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RAND Study Provides Report Card for MHS PTSD and Depression Care

Study finds overall high quality of care but identifies important gaps in assessment and treatment.


Deck: Study finds overall high quality of care but identifies important gaps in assessment and treatment.

Active-duty service members with posttraumatic stress disorder (PTSD) or depression are frequent users of both inpatient and outpatient Military Health System (MHS) care, but there were significant variations in the quality and type of care they received, according to a recent RAND Corporation study. According to the authors, the MHS “performed well in providing initial screening for suicide and substance abuse but needs to improve at providing adequate follow-up to service members with suicide risk.”

The Quality of Care for PTSD and Depression in the Military Health System study is the third in a series of reports on the quality of depression and PTSD care for active-duty service members. The study examined data for 2013-2014 and included 14,654 service members with PTSD and 30,496 with depression; 6,322 service members were in both groups. The goal of the report was to determine whether the service members with PTSD or depression receive evidence-based care and whether there were disparities in care quality by branch of service, geographic region, and other characteristics, such as gender, age, pay grade, race/ethnicity, or deployment history.

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In both the PTSD and depression cohorts, the majority of active-component service members were enlisted soldiers and had 1 or more deployments. A large number of patients were in both the PTSD and depression cohorts. The study noted that more than half of patients in the PTSD cohort had a diagnosis of depression, and more than one-fourth of those in the depression cohort received a PTSD diagnosis during the 12-month observation period.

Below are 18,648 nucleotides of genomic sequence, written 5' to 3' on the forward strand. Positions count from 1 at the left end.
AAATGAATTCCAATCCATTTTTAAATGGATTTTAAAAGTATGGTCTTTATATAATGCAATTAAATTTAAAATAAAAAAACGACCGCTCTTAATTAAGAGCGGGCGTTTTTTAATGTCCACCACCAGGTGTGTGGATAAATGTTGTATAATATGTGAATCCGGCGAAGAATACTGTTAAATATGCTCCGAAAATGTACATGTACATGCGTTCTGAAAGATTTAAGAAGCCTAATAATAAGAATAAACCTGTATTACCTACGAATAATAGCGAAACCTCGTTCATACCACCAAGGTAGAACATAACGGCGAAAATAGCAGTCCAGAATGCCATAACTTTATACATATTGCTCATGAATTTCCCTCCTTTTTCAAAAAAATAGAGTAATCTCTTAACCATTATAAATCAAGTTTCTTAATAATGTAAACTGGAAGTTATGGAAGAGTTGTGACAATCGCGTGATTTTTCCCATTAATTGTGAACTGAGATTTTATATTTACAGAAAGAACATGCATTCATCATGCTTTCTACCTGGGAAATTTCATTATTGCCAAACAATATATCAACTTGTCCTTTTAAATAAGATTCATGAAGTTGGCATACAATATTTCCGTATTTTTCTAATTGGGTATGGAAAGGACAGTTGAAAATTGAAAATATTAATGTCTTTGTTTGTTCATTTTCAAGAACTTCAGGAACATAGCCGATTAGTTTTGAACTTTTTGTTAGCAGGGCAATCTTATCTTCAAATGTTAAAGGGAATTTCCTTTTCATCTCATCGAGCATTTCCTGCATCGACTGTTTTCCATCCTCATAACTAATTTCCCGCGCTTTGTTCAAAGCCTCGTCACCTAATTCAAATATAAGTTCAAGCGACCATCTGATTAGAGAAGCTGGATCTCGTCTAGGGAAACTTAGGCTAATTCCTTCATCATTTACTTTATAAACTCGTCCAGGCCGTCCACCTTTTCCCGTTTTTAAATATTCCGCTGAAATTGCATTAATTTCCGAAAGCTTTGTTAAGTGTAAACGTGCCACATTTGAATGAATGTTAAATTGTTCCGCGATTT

Service members with PTSD or depression were willing to engage the health system with medians of 40 and 31 visits for PTSD and depression, respectively, during the 1-year observation period. Most of these visits were for unrelated conditions. Importantly, more than half of patients received their care from primary care providers. Social workers, psychiatrists, and clinical psychologists provided care for slightly less than half of the PTSD cohort. These mental health provider groups saw between 33% and 40% of the depression cohort. The majority of patients in both the PTSD and depression cohorts received care for their cohort diagnosis solely at military treatment facilities

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“The high utilization for both medical and psychological conditions combined with the high number of different providers raise questions about the extent of coordination vs fragmentation of care for all the care these service members received,” the study reported. “The high number of psychotherapy visits received by members of these cohorts suggests that the MHS may be more successful than the civilian sector in engaging patients with PTSD or depression in psychosocial interventions.”

The study also highlighted the following important gaps in treatment, assessment, and follow-up:

  • Assessment of baseline symptom severity of PTSD for a new treatment episode with the PCL (PTSD Checklist) was not as frequent, though current efforts are under way within the MHS to increase the regular use of the PCL to monitor PTSD patient symptoms.
  • Standardized tools were used in less than half of the assessments for depression, suicide risk, and recent substance use and almost never used for assessment of function.
  • Appropriate minimal care for patients with suicidal ideation was less than optimal (54%), primarily due to a lack of documentation regarding addressing access to lethal means. A Safety Plan Worksheet has recently been added to the clinical guideline for assessment and management of suicide risk which may improve this performance in the future.
  • Most service members with PTSD or depression received at least some psychotherapy, but the MHS could increase delivery of evidence-based psychotherapy .
  • Improvements are still needed in rates of outcome monitoring and performance on outcome measures.
  • Multiple “statistically significant and clinically meaningful differences” were found in measure scores by service branch, TRICARE region, and service member.


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